- In response to investor pressure, companies have come under intense scrutiny to close their gender pay gaps; but three of 50 major U.S. companies – Starbucks, Mastercard, and Citigroup – received an "A" grade on the Gender Pay Scorecard (GPS) released March 31 in recognition of Equal Pay Day. Half of the top companies graded received an "F" including AT&T, Goldman Sachs, McDonalds and Walmart.
- Arjuna Capital, an investment firm, and Proxy Impact, a shareholder-advocacy and proxy voting service, compiled the third annual GPS that ranked companies’ accounting of current pay disclosures, their performance and commitments to close the pay gap, according to the report. Those that received an "A" grade showed leadership in these areas.
- The companies on the scorecard are engaged by shareholders within four industry sectors: finance, technology/communications, consumer and healthcare. They were asked by investors through the shareholder proposal process to improve their public pay equity disclosures, according to Arjuna Capital and Proxy Impact. "And while this is not a complete list of all corporations that have disclosed or have been asked to disclose their gender and racial pay gaps, it is a template through which to view corporate best practice," the report stated.
Equal Pay Day recognizes how far into the year the average woman must work to earn what a man earned in the previous year, as measured by the unadjusted "median gender pay gap." Throughout the year, there are also observances of Equal Pay Day for women of color. Pay transparency could be the most effective solution to closing the gender pay gap, but it must align with company culture, say experts.
"It's a cornerstone of many parts of our culture," Alex Haimann, partner and head of business development at Less Annoying CRM, a startup software company based in St. Louis, told HR Dive in March. "I would go so far as saying that if an organization wants to implement pay transparency… they critically need to also have an air towards transparency in other parts of how the culture is set, how rules are made, how decisions are made."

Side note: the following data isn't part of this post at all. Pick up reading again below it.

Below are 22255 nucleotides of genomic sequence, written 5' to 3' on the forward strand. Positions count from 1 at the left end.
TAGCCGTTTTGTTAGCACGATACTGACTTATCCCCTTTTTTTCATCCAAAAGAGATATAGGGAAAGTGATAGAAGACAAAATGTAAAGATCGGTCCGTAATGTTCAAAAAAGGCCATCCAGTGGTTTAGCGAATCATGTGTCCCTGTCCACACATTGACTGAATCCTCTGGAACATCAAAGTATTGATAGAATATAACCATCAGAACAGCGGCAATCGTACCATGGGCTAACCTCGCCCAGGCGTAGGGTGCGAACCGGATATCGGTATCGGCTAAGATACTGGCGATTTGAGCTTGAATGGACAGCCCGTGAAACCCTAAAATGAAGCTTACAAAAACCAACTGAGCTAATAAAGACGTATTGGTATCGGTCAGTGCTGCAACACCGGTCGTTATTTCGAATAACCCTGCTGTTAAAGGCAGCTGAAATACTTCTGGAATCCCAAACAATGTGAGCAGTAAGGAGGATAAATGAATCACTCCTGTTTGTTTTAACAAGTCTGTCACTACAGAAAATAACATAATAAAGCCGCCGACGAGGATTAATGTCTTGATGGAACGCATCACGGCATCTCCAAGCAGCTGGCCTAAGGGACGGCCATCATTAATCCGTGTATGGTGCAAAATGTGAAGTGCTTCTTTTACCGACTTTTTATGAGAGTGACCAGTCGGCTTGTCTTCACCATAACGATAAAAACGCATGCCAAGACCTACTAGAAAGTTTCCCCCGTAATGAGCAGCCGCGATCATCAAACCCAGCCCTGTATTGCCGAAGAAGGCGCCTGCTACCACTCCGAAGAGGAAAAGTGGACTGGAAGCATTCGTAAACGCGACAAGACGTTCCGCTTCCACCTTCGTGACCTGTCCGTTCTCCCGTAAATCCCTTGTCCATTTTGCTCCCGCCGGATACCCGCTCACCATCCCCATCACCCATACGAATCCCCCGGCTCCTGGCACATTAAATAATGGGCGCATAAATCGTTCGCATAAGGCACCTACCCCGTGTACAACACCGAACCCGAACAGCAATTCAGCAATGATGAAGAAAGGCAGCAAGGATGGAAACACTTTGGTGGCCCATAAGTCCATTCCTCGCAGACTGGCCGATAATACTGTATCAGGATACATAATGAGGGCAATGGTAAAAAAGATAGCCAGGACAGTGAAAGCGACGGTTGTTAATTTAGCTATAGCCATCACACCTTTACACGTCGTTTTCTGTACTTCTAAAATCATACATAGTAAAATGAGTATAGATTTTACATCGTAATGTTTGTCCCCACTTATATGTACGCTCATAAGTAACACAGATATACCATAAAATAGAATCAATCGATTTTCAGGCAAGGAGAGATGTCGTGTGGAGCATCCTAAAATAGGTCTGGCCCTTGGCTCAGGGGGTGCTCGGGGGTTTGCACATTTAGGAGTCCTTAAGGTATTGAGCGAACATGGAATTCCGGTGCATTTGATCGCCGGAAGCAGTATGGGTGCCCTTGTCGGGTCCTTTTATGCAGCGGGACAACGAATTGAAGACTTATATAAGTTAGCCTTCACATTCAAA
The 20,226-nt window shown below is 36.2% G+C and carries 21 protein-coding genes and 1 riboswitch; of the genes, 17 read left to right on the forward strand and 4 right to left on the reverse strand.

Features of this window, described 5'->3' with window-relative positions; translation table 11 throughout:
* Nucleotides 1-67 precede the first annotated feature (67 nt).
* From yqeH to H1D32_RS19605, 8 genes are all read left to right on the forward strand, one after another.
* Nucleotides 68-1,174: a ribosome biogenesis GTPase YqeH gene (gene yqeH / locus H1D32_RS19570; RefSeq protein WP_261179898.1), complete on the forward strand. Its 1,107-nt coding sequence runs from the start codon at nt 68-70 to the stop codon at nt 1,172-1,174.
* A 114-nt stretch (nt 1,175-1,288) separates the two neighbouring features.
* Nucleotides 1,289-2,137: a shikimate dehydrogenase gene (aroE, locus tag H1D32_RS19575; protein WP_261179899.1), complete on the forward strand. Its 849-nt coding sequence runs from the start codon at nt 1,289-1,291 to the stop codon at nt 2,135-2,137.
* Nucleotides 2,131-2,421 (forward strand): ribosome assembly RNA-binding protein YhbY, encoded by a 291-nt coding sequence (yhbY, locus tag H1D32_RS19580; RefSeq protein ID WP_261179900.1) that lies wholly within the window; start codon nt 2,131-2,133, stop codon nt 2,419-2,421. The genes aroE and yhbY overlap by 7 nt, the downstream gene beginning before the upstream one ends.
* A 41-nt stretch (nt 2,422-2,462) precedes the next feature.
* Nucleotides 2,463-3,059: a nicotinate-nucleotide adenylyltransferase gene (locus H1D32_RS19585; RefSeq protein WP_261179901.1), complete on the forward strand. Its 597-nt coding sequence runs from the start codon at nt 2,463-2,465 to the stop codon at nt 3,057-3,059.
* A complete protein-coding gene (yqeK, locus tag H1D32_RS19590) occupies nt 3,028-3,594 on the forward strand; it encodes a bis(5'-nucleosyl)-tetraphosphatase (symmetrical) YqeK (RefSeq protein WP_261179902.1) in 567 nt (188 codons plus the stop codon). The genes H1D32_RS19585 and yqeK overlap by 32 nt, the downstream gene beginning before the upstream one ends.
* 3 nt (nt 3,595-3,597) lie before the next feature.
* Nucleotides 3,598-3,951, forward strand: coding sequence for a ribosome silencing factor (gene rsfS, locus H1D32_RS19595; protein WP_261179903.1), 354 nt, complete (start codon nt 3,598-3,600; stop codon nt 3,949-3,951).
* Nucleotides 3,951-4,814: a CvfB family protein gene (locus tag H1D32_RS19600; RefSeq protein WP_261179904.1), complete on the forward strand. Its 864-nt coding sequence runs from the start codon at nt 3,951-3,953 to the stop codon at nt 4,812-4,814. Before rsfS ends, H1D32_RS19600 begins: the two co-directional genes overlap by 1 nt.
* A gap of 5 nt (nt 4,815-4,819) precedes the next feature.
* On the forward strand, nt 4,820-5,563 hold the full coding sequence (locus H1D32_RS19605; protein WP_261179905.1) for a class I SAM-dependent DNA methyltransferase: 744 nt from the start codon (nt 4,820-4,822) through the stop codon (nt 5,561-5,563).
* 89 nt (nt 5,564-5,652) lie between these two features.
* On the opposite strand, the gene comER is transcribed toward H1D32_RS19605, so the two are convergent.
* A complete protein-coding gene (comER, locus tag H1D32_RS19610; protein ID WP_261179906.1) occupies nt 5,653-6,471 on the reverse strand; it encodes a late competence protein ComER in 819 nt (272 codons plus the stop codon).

Research also has shown the effectiveness of pay transparency. A PayScale, Inc. report released in January found that transparent pay policies neutralized the gender pay gap between men and women holding the same position across most jobs. "Women are estimated to earn between $1 and $1.01 for every dollar a man earns in 2019 for organizations that have enacted transparent pay practices," according to the report. In fact, millennial women in a transparent pay work environment earn slightly more ($1.02) than other generations.
Although companies are aware of the effectiveness of pay transparency, many still have not made the commitment to bring it to fruition. A study by WorldatWork and Mercer published in February found that 67% of organizations surveyed said pay transparency is increasingly important. However, 14% of organizations have dealt with pay transparency beyond a "moderate" level. The survey of 478 respondents also found that 4% have nonexistent approaches to pay transparency, 35% have minimal and 1% have extreme transparency.
It’s estimated that closing the gender pay gap could boost the economies of the Organization for Economic Cooperation and Development countries by $2 trillion annually, according to PwC’s 2020 Women in Work Index.